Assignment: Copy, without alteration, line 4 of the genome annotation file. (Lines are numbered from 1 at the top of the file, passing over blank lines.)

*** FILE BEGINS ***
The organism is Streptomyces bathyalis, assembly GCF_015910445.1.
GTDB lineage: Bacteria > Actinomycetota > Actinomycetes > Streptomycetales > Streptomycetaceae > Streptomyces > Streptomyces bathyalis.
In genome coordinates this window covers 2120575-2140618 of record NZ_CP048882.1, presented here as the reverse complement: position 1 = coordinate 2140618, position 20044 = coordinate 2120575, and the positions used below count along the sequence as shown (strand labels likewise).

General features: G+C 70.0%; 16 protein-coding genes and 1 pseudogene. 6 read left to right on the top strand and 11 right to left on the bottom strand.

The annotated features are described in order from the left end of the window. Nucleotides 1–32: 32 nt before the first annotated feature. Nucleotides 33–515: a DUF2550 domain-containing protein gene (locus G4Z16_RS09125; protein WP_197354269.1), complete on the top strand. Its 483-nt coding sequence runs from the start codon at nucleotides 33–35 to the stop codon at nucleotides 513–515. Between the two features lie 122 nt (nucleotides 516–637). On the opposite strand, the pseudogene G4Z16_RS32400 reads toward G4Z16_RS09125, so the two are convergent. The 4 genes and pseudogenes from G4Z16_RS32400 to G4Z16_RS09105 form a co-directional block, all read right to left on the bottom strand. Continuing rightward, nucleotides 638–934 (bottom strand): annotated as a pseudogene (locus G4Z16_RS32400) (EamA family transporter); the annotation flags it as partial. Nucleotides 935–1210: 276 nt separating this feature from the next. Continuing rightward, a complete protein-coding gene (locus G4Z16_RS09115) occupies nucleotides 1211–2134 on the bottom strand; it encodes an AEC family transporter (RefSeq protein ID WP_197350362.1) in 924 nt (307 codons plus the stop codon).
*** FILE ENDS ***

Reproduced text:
General features: G+C 70.0%; 16 protein-coding genes and 1 pseudogene. 6 read left to right on the top strand and 11 right to left on the bottom strand.